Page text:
Any great comedy should make you think.
And make no mistake, Oren Safdie’s “Checks and Balances,” in its final two shows this weekend at Rogers Little Theater, is a great comedy. It’s the kind that makes you laugh honestly but guiltily at all the ways life is unfair; how the best intentions can end in ruin; and how sometimes the truth does anything but set you free.
The play is premiering at RLT because of a relationship formed last year when a staged reading by Safdie helped celebrate the opening of Crystal Bridges, designed by his father, Moshe Safdie. It’s a bold move by a community theater suddenly hiring and housing Equity actors and presenting a show with no track record, no movie version, no hometown favorite in a starring role. How well it succeeds may change the company’s future.
Friday’s audience seemed to think it was a good choice. Playgoers laughed, shook their heads, sighed. A pin dropping would have been heard at any moment during the show; viewers were that attentive.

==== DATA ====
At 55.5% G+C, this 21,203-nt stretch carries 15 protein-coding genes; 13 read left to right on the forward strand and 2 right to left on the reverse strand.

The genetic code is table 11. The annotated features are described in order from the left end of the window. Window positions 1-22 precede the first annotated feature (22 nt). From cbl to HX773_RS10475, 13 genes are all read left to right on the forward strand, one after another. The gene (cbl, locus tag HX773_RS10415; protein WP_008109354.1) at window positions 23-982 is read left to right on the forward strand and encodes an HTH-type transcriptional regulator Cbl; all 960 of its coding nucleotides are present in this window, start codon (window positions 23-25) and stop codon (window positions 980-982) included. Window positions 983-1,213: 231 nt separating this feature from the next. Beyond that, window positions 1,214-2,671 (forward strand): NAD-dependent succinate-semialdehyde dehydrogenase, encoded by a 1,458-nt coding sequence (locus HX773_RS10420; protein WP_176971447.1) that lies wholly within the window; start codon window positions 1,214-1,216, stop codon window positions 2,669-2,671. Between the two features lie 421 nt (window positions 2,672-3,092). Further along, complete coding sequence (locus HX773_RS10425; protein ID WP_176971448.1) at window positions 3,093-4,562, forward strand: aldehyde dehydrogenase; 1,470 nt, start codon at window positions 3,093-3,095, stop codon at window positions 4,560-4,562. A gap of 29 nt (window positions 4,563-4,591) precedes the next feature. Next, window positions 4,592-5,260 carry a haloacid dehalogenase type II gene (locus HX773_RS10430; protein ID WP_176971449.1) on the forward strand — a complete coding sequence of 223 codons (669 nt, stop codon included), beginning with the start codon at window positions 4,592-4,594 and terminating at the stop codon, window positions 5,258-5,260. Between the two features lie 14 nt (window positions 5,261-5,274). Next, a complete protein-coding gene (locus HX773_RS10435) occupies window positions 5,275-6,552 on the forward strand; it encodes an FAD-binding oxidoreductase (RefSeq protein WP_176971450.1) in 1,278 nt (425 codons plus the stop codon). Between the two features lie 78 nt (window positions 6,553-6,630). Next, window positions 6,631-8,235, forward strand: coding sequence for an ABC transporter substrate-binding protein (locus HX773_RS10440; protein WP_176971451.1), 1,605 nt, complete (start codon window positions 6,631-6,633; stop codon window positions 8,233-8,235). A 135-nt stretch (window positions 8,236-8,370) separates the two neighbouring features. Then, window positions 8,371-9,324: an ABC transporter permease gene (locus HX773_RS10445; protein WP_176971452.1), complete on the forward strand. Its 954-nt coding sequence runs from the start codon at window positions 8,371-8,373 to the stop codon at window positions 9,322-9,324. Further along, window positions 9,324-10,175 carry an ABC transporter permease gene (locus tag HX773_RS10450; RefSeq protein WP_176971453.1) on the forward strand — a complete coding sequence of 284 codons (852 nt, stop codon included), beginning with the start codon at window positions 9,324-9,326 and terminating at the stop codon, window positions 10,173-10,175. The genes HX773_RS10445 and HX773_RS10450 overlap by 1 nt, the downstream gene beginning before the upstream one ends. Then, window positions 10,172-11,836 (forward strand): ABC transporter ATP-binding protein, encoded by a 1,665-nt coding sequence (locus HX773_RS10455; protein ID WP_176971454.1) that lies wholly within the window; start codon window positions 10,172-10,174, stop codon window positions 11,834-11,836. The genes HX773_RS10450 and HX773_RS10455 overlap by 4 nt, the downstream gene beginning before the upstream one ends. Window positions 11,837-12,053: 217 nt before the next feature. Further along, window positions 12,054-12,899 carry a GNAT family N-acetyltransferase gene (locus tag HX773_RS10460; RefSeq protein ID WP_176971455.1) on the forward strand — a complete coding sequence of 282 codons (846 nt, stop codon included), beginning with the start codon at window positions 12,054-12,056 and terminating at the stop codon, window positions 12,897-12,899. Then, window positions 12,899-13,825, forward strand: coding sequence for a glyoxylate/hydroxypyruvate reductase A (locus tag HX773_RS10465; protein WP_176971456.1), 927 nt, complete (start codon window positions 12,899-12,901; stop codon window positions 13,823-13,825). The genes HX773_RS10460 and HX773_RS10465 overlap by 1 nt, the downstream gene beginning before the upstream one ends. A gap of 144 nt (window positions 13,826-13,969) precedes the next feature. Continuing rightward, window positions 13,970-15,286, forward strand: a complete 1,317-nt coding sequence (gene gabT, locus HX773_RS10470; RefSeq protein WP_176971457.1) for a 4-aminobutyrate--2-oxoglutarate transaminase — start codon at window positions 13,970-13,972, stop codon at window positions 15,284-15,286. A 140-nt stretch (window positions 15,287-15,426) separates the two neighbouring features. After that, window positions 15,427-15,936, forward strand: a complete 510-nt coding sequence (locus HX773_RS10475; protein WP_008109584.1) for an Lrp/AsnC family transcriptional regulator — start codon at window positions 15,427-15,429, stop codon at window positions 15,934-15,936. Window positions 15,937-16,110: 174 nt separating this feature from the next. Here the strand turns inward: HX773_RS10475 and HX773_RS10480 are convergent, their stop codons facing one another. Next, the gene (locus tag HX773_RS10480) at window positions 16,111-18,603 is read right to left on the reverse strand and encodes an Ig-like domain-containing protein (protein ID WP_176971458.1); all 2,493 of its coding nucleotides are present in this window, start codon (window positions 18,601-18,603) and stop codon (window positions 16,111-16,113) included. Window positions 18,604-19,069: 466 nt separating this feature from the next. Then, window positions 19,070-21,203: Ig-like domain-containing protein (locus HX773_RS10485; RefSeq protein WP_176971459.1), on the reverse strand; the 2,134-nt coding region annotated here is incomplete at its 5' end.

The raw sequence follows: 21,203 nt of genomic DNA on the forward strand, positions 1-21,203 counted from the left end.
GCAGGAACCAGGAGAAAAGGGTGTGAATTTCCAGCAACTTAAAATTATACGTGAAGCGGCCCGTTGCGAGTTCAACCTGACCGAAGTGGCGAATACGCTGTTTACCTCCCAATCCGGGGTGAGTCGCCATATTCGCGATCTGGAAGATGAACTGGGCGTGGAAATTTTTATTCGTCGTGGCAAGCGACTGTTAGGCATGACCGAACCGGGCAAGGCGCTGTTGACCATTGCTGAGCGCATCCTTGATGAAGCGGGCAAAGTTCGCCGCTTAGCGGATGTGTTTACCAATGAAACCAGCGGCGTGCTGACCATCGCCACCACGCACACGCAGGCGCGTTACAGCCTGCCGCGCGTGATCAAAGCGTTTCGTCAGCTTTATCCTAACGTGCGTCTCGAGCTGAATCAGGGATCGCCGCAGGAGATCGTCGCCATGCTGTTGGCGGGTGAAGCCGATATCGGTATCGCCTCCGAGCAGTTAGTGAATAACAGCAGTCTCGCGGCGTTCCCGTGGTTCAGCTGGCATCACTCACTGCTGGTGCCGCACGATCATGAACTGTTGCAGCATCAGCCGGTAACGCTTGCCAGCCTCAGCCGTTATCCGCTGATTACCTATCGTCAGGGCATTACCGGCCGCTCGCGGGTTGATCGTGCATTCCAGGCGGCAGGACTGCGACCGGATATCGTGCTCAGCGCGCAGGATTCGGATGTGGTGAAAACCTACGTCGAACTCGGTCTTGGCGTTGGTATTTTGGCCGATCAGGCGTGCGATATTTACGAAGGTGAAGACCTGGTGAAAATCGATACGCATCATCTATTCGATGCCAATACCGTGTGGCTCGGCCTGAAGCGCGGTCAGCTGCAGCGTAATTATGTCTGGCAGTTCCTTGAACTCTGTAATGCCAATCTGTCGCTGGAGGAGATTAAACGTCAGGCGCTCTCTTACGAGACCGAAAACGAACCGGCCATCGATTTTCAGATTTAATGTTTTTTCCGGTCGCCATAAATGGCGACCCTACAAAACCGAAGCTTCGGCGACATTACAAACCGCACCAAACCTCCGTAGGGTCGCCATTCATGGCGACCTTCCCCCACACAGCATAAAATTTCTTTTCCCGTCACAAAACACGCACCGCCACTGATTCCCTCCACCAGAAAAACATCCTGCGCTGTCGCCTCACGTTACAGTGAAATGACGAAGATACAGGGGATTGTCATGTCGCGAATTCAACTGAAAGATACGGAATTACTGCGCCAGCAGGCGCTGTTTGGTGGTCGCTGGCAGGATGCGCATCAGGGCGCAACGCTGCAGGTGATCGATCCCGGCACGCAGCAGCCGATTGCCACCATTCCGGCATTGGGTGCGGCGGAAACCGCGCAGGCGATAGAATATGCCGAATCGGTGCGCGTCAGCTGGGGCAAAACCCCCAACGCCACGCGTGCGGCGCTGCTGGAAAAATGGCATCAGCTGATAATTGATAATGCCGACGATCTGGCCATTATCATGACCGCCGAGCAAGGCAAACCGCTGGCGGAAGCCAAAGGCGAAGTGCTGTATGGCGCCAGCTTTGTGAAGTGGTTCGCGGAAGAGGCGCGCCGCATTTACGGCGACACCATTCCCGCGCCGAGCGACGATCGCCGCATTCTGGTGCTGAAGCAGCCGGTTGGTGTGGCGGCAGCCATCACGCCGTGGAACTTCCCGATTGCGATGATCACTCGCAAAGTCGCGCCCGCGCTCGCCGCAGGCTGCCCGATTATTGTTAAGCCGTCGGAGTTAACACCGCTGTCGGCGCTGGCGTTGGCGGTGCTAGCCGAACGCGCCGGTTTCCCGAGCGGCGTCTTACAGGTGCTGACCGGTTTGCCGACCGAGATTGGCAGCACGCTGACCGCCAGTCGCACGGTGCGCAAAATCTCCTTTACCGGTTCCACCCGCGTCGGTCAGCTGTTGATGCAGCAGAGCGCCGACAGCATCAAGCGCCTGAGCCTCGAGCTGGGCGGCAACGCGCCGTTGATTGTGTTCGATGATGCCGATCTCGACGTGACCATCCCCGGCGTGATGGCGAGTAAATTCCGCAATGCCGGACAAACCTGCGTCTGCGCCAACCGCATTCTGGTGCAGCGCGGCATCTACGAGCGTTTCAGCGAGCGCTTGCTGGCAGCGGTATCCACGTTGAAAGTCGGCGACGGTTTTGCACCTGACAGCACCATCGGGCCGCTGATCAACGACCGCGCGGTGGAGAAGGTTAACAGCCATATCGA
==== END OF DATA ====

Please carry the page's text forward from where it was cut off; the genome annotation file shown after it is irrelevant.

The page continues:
What they saw was a grand performance by Joan Porter, a veteran of Broadway, TV and film, as Eleanor Kaufman, a charming and wealthy New York socialite who has dementia. She is irritating only because she wakes up in a new world every three minutes — and she mostly irritates her daughter, Katherine (Kristen Begneaud) because … Well, for a lot of reasons: love, loss, jealousy…
Into Eleanor’s lonely world comes a young man, Jonathan (Nick Abeel), hired to help her pay her bills and keep her books. His concern that she is being robbed by her longtime companion and maid, Victoria (Gameela Wright) turns out to cost her much more than money.
All the actors, guests and local veterans Begneaud and Kris Pruett as the accountant, are strong and vibrant, and the script is tight and compelling.
You’ll laugh — quite a lot. Later, when you’re thinking about it, you may need Kleenex.
‘Checks and Balances’
WHEN: 8 p.m. today (Nov. 10) and 2 p.m. Sunday (Nov. 11)
WHERE: Rogers Little Theater